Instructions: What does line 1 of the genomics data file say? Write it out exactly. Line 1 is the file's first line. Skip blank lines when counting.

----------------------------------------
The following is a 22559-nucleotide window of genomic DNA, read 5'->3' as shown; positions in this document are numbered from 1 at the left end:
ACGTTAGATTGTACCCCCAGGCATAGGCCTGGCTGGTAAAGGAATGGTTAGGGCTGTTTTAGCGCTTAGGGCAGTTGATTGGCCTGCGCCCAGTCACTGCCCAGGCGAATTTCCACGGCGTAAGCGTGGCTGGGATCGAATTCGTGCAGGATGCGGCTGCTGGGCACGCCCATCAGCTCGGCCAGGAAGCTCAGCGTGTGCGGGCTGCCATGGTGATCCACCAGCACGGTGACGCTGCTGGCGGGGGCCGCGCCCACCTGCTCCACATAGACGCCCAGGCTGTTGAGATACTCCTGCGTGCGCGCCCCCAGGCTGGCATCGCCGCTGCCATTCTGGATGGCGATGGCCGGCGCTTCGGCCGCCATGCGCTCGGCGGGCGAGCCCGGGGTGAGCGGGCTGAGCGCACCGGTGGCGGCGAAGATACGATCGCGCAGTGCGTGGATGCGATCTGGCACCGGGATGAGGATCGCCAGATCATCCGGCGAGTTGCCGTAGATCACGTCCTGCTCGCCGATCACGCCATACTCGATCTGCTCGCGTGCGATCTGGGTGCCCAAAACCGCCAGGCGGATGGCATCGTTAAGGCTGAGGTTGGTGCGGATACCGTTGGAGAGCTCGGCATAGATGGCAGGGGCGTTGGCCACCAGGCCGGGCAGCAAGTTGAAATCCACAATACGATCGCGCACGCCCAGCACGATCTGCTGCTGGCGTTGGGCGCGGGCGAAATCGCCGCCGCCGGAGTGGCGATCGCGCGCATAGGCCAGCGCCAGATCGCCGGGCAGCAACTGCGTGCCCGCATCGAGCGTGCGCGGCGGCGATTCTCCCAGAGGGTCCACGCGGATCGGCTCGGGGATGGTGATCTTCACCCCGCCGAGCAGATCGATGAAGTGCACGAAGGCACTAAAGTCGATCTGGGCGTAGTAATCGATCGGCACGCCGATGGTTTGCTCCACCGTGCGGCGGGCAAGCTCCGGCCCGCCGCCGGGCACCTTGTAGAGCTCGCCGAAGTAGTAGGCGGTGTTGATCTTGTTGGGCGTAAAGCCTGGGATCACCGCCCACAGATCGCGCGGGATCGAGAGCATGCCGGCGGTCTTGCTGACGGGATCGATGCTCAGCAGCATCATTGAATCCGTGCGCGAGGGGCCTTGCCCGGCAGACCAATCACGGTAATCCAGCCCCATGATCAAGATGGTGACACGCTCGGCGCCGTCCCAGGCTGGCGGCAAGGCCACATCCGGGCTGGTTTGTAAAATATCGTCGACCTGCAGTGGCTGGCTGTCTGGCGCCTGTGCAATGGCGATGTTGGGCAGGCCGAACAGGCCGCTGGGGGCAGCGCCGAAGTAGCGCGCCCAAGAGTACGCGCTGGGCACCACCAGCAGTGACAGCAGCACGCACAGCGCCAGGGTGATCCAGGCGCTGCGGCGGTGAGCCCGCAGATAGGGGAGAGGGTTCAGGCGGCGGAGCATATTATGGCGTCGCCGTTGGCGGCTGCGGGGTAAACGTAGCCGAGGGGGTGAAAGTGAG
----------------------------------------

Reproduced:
The following is a 22559-nucleotide window of genomic DNA, read 5'->3' as shown; positions in this document are numbered from 1 at the left end: